The FOIA does not define the term “personnel records.” Whether a particular record constitutes a “personnel record,” within the meaning of the FOIA is, of course, a question of fact that can only be determined upon a review of the record itself. However, Professor John Watkins, a commentator on the Arkansas Freedom of Information Act, has provided some interpretive discussion of the issue that could be helpful in evaluating particular records. Professor Watkins notes that “virtually all records pertaining to individual employees, former employees, or job applicants are covered by [A.C.A. § 25-19-105(b)(10).” Watkins, The Arkansas Freedom of Information Act, (mm Press 2d ed. 1994) at 125. He goes on to give specific examples of the types of records that could constitute personnel records, suggesting that the records maintained in personnel files be considered as a starting point for determining what constitutes a “personnel record.” The records maintained in such files, Professor Watkins points out, include applications for employment, resumes, grade transcripts, payroll related documents (including information as to reclassifications, promotions, or demotions), transfer records, health and life insurance forms, performance evaluations and ratings, letters of recommendation, complaints, requests for leave without pay, certificates for advanced education or training programs, and legal documents (such as garnishment orders and subpoenas). Id. at 125-26. Again, however, Professor Watkins names these personnel file records as constituting only a starting point, and he notes that the language of the FOIA is broad enough to encompass other records pertaining to personnel. He specifically recommends, for example, that materials such as interview notes, records showing annual leave and sick leave, equal employment opportunity grievance files, workers’ compensation documents, and medical records, although not included in personnel files, also be considered personnel records. (It should be noted that some of the records mentioned above might be subject to specific exemptions set forth in other sections of the FOIA.)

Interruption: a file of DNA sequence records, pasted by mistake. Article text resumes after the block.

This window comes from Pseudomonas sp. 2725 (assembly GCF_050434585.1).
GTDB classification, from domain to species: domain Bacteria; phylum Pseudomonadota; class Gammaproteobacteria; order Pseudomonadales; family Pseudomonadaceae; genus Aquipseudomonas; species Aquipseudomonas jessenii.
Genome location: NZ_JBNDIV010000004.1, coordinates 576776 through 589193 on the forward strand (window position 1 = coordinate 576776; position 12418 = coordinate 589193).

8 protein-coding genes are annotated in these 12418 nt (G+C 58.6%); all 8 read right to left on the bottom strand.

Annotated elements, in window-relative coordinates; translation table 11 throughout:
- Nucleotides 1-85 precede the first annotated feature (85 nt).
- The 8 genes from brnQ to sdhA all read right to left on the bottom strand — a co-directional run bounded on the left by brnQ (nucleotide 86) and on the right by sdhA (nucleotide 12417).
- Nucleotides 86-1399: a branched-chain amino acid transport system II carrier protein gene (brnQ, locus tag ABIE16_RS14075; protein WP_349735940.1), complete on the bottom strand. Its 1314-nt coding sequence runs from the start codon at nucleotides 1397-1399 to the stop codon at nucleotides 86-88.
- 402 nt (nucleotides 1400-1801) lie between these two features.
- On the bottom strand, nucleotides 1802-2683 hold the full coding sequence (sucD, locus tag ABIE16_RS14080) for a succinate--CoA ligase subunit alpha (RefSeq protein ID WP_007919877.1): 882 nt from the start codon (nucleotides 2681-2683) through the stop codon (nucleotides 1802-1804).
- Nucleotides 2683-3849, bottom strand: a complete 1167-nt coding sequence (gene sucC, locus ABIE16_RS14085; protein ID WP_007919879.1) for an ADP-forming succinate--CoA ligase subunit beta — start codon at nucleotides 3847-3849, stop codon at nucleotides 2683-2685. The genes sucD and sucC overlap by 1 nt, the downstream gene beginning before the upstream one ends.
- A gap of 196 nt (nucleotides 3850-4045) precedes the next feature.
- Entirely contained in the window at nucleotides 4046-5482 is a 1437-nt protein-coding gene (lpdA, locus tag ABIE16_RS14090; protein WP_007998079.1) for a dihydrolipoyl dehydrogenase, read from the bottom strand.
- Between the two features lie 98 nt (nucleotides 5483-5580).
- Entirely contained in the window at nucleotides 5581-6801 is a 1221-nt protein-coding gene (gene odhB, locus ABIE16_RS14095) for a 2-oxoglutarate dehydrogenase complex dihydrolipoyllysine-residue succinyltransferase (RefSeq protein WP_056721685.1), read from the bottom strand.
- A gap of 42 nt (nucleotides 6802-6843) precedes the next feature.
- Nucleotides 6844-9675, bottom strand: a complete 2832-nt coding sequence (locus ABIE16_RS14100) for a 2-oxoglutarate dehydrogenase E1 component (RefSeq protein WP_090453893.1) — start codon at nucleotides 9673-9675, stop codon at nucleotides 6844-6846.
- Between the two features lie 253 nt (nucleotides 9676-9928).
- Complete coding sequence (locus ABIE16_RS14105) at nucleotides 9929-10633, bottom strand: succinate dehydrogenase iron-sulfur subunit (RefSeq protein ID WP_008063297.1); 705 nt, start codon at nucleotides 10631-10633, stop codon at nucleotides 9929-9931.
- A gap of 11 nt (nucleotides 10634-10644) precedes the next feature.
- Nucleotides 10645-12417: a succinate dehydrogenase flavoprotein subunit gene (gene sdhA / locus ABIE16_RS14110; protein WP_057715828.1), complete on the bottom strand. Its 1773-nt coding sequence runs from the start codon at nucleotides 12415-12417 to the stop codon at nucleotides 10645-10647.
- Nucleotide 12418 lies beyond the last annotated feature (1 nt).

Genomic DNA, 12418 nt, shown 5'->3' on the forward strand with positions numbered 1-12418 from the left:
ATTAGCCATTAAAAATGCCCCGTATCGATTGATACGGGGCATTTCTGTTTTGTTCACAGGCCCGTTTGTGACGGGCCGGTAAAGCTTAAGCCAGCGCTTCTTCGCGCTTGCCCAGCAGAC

If the records in your file are, in fact, “personnel records,” as they likely are, the ensuing issue is whether their release would constitute a clearly unwarranted invasion of your personal privacy. The FOIA does not define the phrase “clearly unwarranted invasion of personal privacy.” However, the Arkansas Supreme Court has construed the phrase. In determining which disclosures constitute a “clearly unwarranted invasion of personal privacy,” the court applies a balancing test. The court will weigh the interest of the public in accessing the records against the individual’s interest in keeping the records private. See Young v. Rice, 308 Ark. 593, 826 S.W.2d 252 (1992). If the public’s interest outweighs the individual’s interest, the release of the records will not constitute a “clearly unwarranted invasion of personal privacy.”